Oak Sike rises below Wolf Craigs, where the open hillside meets the densely planted forest some hundred and fifty metres below the border between England and Scotland. A dense, uniform blanket of trees dominates the view west, a view closer to that at the beginning of the Neolithic period – when natural forest, largely birch and hazel, covered the entire Cheviots – than any time prior to 1947. The modern forest, with its straight rides and uniform planting of conifers, is the visual antithesis of that variegated woodland, yet still shelters some of the same native animals. Look north west from Wolf Craigs and your line of sight follows the valley formed by the Carter Burn towards the ruined church at Southdean, once ‘Zedon’, ‘Souden’ or ‘Sowdun’ (Sow’s Hill). To your left, hidden by the ridge above Black Burn, is the Iron Age site of Tamshiel Rig. Neolithic people first managed this landscape, setting a pattern that lasted well into the Middle Ages as ‘forest farmers’, opportunists who took advantage of gaps in the canopy to grew cereal or used wild resources to support livestock.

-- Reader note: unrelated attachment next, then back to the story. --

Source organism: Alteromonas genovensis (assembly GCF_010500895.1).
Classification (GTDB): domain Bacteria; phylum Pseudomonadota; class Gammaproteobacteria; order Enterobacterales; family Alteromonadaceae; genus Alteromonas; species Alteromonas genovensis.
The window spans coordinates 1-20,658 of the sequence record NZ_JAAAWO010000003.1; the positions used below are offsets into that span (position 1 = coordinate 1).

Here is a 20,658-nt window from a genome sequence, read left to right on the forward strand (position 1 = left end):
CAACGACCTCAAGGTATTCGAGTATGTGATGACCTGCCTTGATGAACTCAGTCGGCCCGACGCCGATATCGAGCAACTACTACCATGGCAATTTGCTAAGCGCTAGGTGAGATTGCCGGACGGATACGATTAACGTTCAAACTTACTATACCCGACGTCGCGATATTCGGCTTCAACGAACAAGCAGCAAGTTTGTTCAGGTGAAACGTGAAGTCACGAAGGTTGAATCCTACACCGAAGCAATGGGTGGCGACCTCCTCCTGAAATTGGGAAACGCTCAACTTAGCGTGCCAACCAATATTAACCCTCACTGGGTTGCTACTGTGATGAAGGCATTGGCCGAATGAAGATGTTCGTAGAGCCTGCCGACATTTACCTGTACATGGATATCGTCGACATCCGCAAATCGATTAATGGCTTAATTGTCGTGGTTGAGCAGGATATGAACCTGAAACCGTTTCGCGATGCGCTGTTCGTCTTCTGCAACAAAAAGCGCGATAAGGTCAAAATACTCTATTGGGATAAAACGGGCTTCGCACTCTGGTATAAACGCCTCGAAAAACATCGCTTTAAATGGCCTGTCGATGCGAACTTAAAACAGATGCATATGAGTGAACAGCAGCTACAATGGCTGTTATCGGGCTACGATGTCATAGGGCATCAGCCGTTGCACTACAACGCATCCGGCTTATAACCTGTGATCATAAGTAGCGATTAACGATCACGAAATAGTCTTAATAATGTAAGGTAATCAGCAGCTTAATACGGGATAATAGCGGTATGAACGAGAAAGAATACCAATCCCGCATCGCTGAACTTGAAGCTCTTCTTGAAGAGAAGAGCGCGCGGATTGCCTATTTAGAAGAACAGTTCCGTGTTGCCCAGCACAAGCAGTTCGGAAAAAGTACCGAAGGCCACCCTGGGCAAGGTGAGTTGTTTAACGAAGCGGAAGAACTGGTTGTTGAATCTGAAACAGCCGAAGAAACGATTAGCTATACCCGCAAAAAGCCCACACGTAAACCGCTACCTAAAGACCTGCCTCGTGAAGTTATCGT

To the south west of Southdean lie Wolflee and Wolfhopelee (as they were spelled in the nineteenth century), under hills of the same name. Both are situated on Catlee Burn, one of many ‘Catlees’ in the area. (Coincidentally – or not – wolves, pigs and cats were once sacred to the Moon-goddess Cerridwen and are animals sometimes linked with ‘witchcraft’). Much of the pattern of farming was established before the Anglo-Saxons founded the nearby village of Chesters between the tenth and twelfth centuries, an ancient landscape that remains implicit in place names. Wolfhopelee is literally either ‘wolf valley clearing’ or ‘wolf valley pasture land’, open or cleared woodland where animals grazed. Tamshiel Rig is literally ‘Tam’s hut ridge’ although, since a ‘rig’ can also indicate a ridge and furrow field or a small area of cultivation, it may simply have meant ‘Tam’s farm’. (The remains of the shiel or hut can still be found just to the east of the site of the original ‘fort’).